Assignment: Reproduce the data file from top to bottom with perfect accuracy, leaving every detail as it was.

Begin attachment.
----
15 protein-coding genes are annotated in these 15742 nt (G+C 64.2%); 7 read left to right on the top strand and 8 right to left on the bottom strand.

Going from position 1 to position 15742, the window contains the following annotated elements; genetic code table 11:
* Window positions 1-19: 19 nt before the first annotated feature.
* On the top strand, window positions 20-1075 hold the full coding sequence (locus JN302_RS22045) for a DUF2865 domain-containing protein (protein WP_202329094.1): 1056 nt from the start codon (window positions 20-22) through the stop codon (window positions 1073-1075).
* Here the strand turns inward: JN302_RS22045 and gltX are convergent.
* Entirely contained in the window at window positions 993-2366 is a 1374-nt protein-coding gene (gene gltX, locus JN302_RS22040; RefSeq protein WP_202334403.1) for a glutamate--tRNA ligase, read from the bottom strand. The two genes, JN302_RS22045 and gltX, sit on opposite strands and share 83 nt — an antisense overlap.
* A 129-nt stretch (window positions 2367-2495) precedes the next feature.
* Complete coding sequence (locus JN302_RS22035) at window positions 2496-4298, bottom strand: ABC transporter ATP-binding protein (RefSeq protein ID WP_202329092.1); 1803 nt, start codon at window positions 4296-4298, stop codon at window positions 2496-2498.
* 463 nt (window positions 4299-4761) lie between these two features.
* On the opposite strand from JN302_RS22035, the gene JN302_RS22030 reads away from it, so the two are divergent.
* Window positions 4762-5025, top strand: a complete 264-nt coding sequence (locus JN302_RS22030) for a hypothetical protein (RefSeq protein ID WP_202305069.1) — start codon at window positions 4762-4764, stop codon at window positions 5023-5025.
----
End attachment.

15 protein-coding genes are annotated in these 15742 nt (G+C 64.2%); 7 read left to right on the top strand and 8 right to left on the bottom strand.

Going from position 1 to position 15742, the window contains the following annotated elements; genetic code table 11:
* Window positions 1-19: 19 nt before the first annotated feature.
* On the top strand, window positions 20-1075 hold the full coding sequence (locus JN302_RS22045) for a DUF2865 domain-containing protein (protein WP_202329094.1): 1056 nt from the start codon (window positions 20-22) through the stop codon (window positions 1073-1075).
* Here the strand turns inward: JN302_RS22045 and gltX are convergent.
* Entirely contained in the window at window positions 993-2366 is a 1374-nt protein-coding gene (gene gltX, locus JN302_RS22040; RefSeq protein WP_202334403.1) for a glutamate--tRNA ligase, read from the bottom strand. The two genes, JN302_RS22045 and gltX, sit on opposite strands and share 83 nt — an antisense overlap.
* A 129-nt stretch (window positions 2367-2495) precedes the next feature.
* Complete coding sequence (locus JN302_RS22035) at window positions 2496-4298, bottom strand: ABC transporter ATP-binding protein (RefSeq protein ID WP_202329092.1); 1803 nt, start codon at window positions 4296-4298, stop codon at window positions 2496-2498.
* 463 nt (window positions 4299-4761) lie between these two features.
* On the opposite strand from JN302_RS22035, the gene JN302_RS22030 reads away from it, so the two are divergent.
* Window positions 4762-5025, top strand: a complete 264-nt coding sequence (locus JN302_RS22030) for a hypothetical protein (RefSeq protein ID WP_202305069.1) — start codon at window positions 4762-4764, stop codon at window positions 5023-5025.